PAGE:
Mark Hachman / IDG
Weirdly, Windows 10’s Settings menu (right-click the taskbar to access it) allows you to make the icons smaller, not larger, which would also seem to be an issue for older users. But Windows 11 simply doesn’t offer the flexibility of Windows 10 in terms of configuring the Start menu.
By now, you’re probably familiar with the limitations of Windows 11’s Start menu: the entire window can’t be resized, its icons size can’t be adjusted, and the lack of Live Tiles also restricts the size of the icons. In Windows 10, you can enlarge the Start menu icons to relatively enormous size, not only making them easy to read and navigate to, but also allowing you to visually remind yourself which applications are the most important, what they’re called, and where they live. (Though this might seem silly to you, think of the difficulties some older family members can have with navigating a computer.)
One helpful organizational tool that Microsoft included in Windows 10 were Start folders, which grouped related applications together. Those were left out of Windows 11, but we’ve already been able to take a look at them and test them out as part of the Windows 11 Insider program.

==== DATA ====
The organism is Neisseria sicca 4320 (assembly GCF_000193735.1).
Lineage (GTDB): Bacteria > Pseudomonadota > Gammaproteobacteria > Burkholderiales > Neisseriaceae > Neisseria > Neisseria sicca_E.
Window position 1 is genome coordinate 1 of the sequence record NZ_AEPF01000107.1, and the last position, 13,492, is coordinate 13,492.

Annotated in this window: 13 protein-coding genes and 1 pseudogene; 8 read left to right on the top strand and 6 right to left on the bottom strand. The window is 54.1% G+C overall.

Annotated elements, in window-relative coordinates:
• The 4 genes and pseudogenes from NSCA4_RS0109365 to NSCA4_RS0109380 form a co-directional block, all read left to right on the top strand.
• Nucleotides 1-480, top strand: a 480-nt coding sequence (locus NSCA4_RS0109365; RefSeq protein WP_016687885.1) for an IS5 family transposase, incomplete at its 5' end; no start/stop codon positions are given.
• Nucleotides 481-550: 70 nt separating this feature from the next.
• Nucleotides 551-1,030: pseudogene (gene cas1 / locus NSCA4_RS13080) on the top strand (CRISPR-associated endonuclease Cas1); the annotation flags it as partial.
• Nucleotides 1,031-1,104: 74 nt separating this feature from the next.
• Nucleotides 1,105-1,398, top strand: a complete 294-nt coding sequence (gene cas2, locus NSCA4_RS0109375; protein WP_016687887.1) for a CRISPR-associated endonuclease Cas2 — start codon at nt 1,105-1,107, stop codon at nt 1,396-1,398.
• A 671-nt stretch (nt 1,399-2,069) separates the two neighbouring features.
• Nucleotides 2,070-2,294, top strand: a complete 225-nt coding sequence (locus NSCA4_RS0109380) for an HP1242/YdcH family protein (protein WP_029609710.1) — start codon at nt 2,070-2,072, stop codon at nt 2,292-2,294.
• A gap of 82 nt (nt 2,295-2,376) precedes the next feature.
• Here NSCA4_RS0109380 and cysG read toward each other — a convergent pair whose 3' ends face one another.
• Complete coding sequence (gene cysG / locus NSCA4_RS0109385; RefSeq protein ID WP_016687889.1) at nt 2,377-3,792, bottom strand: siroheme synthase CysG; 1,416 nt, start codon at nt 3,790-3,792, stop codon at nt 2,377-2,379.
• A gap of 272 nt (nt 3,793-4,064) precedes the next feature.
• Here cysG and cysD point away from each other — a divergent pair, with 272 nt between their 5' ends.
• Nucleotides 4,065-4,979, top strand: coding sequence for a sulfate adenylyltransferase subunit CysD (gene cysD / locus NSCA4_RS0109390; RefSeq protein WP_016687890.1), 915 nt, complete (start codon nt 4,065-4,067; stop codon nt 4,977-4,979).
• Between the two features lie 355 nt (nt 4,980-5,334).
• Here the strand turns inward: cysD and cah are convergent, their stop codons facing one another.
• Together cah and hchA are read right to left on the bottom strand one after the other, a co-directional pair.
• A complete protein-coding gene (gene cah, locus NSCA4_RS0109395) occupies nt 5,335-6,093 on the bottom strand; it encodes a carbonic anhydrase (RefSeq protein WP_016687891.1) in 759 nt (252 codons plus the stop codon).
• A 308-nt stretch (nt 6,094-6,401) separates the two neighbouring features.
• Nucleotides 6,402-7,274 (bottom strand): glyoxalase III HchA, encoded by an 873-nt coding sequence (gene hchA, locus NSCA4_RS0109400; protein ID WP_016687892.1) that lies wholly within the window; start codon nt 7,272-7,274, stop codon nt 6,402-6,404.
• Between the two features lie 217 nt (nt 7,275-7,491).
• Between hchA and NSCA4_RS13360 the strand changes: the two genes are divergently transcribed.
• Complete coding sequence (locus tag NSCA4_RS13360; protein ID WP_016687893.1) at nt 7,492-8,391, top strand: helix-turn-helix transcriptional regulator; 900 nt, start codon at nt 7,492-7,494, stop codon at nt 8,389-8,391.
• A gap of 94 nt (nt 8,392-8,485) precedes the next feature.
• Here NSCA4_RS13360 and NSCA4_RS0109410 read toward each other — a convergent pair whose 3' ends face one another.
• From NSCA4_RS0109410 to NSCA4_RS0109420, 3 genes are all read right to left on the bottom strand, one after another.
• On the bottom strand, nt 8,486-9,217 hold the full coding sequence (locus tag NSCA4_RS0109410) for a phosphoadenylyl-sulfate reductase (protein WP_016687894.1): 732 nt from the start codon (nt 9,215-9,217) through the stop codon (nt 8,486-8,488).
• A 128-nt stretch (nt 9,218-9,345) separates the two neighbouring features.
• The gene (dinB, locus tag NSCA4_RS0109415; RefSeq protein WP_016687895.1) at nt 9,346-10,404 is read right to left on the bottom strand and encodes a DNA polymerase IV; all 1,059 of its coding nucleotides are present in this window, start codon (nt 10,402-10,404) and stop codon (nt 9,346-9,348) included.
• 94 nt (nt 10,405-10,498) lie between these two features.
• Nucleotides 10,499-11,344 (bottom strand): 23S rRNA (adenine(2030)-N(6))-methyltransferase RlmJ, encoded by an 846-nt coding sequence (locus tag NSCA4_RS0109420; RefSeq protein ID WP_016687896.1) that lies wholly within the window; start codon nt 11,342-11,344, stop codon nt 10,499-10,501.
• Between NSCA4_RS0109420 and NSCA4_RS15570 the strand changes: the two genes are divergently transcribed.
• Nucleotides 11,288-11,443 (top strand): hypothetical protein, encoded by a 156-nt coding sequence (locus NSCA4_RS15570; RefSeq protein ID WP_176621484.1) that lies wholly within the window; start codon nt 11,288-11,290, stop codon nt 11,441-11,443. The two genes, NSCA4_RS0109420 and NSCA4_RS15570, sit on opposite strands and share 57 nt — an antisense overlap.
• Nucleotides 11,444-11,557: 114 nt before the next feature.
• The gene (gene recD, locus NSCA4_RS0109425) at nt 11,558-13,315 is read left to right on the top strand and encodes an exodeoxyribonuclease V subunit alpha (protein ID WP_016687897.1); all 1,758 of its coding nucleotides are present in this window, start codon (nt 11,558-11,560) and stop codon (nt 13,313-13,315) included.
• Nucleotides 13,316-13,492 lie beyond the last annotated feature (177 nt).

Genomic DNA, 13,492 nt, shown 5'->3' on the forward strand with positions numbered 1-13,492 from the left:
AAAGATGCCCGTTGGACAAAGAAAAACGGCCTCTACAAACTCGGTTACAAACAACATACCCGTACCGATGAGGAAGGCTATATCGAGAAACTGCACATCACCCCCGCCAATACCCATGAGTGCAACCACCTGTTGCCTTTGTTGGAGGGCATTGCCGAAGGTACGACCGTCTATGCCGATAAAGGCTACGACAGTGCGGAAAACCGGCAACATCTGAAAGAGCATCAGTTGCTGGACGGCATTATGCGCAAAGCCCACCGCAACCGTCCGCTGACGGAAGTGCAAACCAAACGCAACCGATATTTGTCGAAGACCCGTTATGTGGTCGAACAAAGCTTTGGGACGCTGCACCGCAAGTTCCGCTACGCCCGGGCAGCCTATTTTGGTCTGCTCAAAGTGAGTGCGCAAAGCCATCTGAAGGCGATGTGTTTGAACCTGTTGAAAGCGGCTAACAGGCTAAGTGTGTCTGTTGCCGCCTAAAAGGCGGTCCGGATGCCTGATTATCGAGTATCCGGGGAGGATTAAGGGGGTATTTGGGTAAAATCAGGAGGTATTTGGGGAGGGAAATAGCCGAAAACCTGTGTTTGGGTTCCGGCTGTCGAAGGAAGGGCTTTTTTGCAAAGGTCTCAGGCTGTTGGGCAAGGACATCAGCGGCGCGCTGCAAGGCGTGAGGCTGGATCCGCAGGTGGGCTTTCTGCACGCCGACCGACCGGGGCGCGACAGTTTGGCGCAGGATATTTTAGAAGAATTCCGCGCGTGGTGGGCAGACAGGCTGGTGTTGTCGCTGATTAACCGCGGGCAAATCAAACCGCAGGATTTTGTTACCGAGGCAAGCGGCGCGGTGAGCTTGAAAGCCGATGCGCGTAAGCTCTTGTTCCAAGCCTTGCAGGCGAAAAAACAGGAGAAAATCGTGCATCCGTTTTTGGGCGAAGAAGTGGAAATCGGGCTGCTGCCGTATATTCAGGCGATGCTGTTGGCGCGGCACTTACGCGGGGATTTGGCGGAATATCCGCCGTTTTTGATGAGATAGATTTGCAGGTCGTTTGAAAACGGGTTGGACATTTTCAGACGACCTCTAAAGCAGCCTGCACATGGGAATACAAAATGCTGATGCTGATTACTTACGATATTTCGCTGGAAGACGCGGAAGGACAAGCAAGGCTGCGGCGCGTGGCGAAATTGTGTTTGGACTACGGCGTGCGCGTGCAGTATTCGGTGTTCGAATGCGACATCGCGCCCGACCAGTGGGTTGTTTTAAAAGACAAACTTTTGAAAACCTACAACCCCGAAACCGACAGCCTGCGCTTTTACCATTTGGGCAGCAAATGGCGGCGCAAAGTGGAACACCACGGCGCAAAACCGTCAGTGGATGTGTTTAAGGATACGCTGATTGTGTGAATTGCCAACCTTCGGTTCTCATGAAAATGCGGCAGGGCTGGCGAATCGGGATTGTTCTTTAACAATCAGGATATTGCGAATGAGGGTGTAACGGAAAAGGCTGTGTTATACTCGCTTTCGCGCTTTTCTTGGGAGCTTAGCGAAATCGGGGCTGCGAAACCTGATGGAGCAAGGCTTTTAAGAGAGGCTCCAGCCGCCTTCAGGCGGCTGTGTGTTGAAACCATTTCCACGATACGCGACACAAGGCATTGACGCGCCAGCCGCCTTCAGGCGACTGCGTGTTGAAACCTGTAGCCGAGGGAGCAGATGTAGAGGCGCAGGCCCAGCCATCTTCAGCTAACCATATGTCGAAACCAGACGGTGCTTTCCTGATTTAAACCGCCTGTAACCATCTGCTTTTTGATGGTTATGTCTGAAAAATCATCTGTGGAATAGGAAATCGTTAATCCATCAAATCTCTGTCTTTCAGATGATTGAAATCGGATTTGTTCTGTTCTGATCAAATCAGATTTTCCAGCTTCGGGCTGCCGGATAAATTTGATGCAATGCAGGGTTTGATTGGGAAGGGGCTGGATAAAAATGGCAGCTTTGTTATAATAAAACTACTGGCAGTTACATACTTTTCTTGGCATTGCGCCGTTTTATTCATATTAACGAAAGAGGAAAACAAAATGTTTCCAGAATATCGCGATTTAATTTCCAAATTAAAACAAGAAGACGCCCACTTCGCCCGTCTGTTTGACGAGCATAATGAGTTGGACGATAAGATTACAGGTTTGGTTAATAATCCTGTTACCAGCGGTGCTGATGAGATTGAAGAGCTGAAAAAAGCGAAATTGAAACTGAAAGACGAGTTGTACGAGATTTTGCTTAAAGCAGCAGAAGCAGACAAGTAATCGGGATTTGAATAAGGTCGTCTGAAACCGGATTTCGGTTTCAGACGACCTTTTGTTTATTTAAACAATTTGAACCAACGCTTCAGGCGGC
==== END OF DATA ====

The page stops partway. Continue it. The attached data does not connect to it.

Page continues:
In both Windows 10 and Windows 11, Start folders actually shrink the size of the icons they contain, making them less visible. I’ve never understood this decision. At least both operating systems create popout menus housing larger versions of the same icons when you click upon them.
Mark Hachman / IDG
If Microsoft isn’t going to return to Live Tiles, that’s fine. But why can’t Microsoft offer a resizeable Windows 11 Start menu that can be enlarged if needed? The option for larger, individually resizeable icons? Start menu folders that can also be resized and rearranged? A taskbar that can be adjusted to expand and fill the available space with tiled icons?
This shouldn’t be the domain of a third-party mod like Start11 or even Microsoft’s excellent PowerToys. I would argue that these are not aesthetic choices, but functional ones. Accessible ones. Limiting accessibility at the literal Start-ing point of the Windows 11 experience should be a little embarrassing for all concerned.
Workarounds: What you can do in the meantime
Whether Microsoft chooses to take action or not, you do have a few options for making Windows more visually accessible using its built-in tools.
Resize desktop icons
First, you can resize the icons floating on your desktop. (No, this does not affect the icons on your taskbar or the Start menu. Why not?)
Mark Hachman / IDG
Simply right-click your desktop and navigate to View on the drop-down menu. You’ll then have a choice to select between Large, Medium, and Small icons, and you can pick what works for you.